the sub-D/A converter carrying out an operational amplification with respect to an analog input signal and said analog value that corresponds to the predetermined-numbered bit information and send the result of amplification to a sub-D/A converter of the next stage so that the sub-D/A converter of the final stage outputs an analog signal corresponding to the digital signal,
at least one of the sample-and-hold amplifier circuits including:
a sampling circuit that carries out a sampling of an input signal; and
an operational amplifier that carries out an operational amplification of the input signal that has been subjected to the sampling by the sampling circuit,
said operational amplifier including:
multiple operational amplifier stages that are connected with each other in a series manner;
a switch, that (a) connects or cuts off a connection of the operational amplifier stages, (b) is conductive during the first operation phase during which the sampling is carried out, and (c) is nonconductive in the second operation phase during which the operational amplification is carried out by the operational amplifier as a whole, said switch being provided between neighboring first and second operational amplifier stages so as to be provided between an output terminal of the first operational amplifier stage and an input terminal of the second operational amplifier stage; and
capacitors coupled to an output terminal of a final operational amplifier stage so that at least one of the capacitors is provided between the output terminal of the final operational amplifier stage and the input terminal of the second operational amplifier stage.
21. The pipelined D/A converter as set forth in claim 20, wherein the operational amplifier includes:
resistors coupled to the output terminal of the final operational amplifier stage so as to be respectively connected with the capacitors in a series manner; and
another switch for short-circuiting one of the resistors, the another switch being connected in a parallel manner with the one resistor and wherein the another switch is conductive during the first operation phase and nonconductive during the second operation phase.
22. The converter of claim 20, wherein the first and second amplifier stages are adjacent one another and are connected, and wherein each of the first and second amplifier stages receives the clock signal.
23. A load driving sample-and-hold amplification circuit, comprising:
a sampling circuit that carries out a sampling of an input signal; and
an operational amplifier that carries out an operational amplification of the input signal that has been subjected to the sampling by the sampling circuit,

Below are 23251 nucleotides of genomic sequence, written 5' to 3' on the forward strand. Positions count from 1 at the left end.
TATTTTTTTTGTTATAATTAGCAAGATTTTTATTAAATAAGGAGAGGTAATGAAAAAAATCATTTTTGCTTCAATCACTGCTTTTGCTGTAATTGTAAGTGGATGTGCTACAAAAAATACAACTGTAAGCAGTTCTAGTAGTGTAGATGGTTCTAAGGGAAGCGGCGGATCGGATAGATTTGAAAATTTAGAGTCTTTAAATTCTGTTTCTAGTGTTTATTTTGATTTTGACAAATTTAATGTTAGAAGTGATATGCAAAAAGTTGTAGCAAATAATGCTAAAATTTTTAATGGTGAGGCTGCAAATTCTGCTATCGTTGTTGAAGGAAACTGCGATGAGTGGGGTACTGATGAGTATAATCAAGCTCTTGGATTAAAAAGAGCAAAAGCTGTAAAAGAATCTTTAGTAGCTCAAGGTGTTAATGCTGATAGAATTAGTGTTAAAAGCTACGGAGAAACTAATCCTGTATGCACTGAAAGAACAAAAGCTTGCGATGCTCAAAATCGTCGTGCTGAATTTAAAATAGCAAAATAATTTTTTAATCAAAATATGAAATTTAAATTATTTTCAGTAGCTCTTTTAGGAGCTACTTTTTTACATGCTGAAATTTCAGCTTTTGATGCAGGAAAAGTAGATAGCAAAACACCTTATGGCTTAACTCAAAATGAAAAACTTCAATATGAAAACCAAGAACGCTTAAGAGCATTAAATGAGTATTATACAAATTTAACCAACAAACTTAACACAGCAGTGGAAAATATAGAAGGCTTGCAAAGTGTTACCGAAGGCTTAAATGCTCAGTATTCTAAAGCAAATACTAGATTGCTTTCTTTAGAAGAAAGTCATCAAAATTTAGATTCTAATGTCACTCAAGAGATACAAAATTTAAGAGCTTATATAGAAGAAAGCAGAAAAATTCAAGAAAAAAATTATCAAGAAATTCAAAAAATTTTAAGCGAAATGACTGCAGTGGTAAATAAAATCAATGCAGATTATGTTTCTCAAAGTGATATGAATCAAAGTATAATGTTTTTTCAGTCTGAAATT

wherein the operational amplifier includes:
multiple operational amplifier stages that are connected with each other in a series manner;
a first switch that: (a) connects or cuts off a connection of the operational amplifier stages, (b) is nonconductive during a first operation phase during which the sampling is carried out, and (c) is conductive in a second operation phase during which the operational amplification is carried out by the operational amplifier as a whole, said first switch being provided between neighboring first and second operational amplifier stages so as to be provided between an output terminal of the first operational amplifier stage and an input terminal of the second operational amplifier stage;
capacitors coupled to an output terminal of a final operational amplifier stage so that at least one of the capacitors is provided between the output terminal of the final operational amplifier stage and the input terminal of the second operational amplifier stage;
a second switch provided between the output terminal of the final operational amplifier stage and a load, the second switch connecting or cutting off a connection of the final operational amplifier stage and the load so as to be conductive in the first operation phase and nonconductive in the second operation phase; and
wherein the operational amplifier further includes a resistor provided between the input and output terminals of the second operational amplifier stage so as to be connected with the capacitor in a series manner.
24. The sample-and-hold amplification circuit of claim 23, wherein the resistor is realized by an ON resistor of a transistor.
Description

This application is a Divisional of application Ser. No. 09/932,025 filed Aug. 20, 2001 (now U.S. Pat. No. 6,608,504), the entire content of which is hereby incorporated herein by reference in this application.

FIELD OF THE INVENTION

The present invention relates to an amplifier circuit of high precision type having a sample-and-hold function, relates to pipelined A/D (analog-to-digital) and D/A (digital-to-analog) converters respectively using such an amplifier circuit of high precision type, and particularly relates to the circuits and converters realizing low power consumption and high operational speed.

BACKGROUND OF THE INVENTION

Conventionlly, when realizing an amplifier circuit of high precision type having a sample-and-hold function (hereinafter referred to as SHA circuit), it was necessary to use an operational amplifier having a high DC gain. According to the operational amplifier having such a high DC gain, a plurality of operational amplifiers are connected with each other in a series manner. For example, IEEE Symposium on VLSI Circuits, pages 94 to 95, published in 1996, discloses an SHA circuit in which two operational amplifier stage are used and a pipelined A/D converter using such an SHA circuit. The following description deals with the operational principle of the SHA circuit with reference to FIG. 13.